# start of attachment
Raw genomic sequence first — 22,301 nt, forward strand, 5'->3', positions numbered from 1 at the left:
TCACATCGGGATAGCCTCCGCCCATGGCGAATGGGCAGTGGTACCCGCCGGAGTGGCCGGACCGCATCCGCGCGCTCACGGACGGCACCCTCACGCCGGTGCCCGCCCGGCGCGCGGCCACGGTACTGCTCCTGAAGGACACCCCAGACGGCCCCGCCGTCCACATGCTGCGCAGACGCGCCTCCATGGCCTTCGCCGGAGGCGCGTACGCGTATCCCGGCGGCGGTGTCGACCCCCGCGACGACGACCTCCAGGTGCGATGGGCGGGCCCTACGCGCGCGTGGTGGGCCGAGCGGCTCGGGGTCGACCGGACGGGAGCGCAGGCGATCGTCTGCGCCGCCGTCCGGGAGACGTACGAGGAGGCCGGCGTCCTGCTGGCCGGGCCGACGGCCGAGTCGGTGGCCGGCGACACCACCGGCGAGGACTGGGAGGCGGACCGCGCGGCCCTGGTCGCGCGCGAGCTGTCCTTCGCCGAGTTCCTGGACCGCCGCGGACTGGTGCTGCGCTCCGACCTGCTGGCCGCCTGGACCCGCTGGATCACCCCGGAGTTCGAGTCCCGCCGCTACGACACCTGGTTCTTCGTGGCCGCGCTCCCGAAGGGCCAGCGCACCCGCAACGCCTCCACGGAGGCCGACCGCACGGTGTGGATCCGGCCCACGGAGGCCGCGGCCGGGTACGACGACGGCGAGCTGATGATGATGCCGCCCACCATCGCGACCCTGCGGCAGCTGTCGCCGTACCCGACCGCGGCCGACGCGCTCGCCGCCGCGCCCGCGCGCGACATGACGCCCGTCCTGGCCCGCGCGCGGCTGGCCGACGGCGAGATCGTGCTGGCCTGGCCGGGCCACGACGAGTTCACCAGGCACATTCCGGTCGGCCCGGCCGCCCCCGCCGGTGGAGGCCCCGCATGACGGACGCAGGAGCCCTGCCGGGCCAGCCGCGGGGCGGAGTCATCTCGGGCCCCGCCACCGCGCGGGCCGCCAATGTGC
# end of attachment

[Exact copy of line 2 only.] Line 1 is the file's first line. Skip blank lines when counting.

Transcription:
TCACATCGGGATAGCCTCCGCCCATGGCGAATGGGCAGTGGTACCCGCCGGAGTGGCCGGACCGCATCCGCGCGCTCACGGACGGCACCCTCACGCCGGTGCCCGCCCGGCGCGCGGCCACGGTACTGCTCCTGAAGGACACCCCAGACGGCCCCGCCGTCCACATGCTGCGCAGACGCGCCTCCATGGCCTTCGCCGGAGGCGCGTACGCGTATCCCGGCGGCGGTGTCGACCCCCGCGACGACGACCTCCAGGTGCGATGGGCGGGCCCTACGCGCGCGTGGTGGGCCGAGCGGCTCGGGGTCGACCGGACGGGAGCGCAGGCGATCGTCTGCGCCGCCGTCCGGGAGACGTACGAGGAGGCCGGCGTCCTGCTGGCCGGGCCGACGGCCGAGTCGGTGGCCGGCGACACCACCGGCGAGGACTGGGAGGCGGACCGCGCGGCCCTGGTCGCGCGCGAGCTGTCCTTCGCCGAGTTCCTGGACCGCCGCGGACTGGTGCTGCGCTCCGACCTGCTGGCCGCCTGGACCCGCTGGATCACCCCGGAGTTCGAGTCCCGCCGCTACGACACCTGGTTCTTCGTGGCCGCGCTCCCGAAGGGCCAGCGCACCCGCAACGCCTCCACGGAGGCCGACCGCACGGTGTGGATCCGGCCCACGGAGGCCGCGGCCGGGTACGACGACGGCGAGCTGATGATGATGCCGCCCACCATCGCGACCCTGCGGCAGCTGTCGCCGTACCCGACCGCGGCCGACGCGCTCGCCGCCGCGCCCGCGCGCGACATGACGCCCGTCCTGGCCCGCGCGCGGCTGGCCGACGGCGAGATCGTGCTGGCCTGGCCGGGCCACGACGAGTTCACCAGGCACATTCCGGTCGGCCCGGCCGCCCCCGCCGGTGGAGGCCCCGCATGACGGACGCAGGAGCCCTGCCGGGCCAGCCGCGGGGCGGAGTCATCTCGGGCCCCGCCACCGCGCGGGCCGCCAATGTGC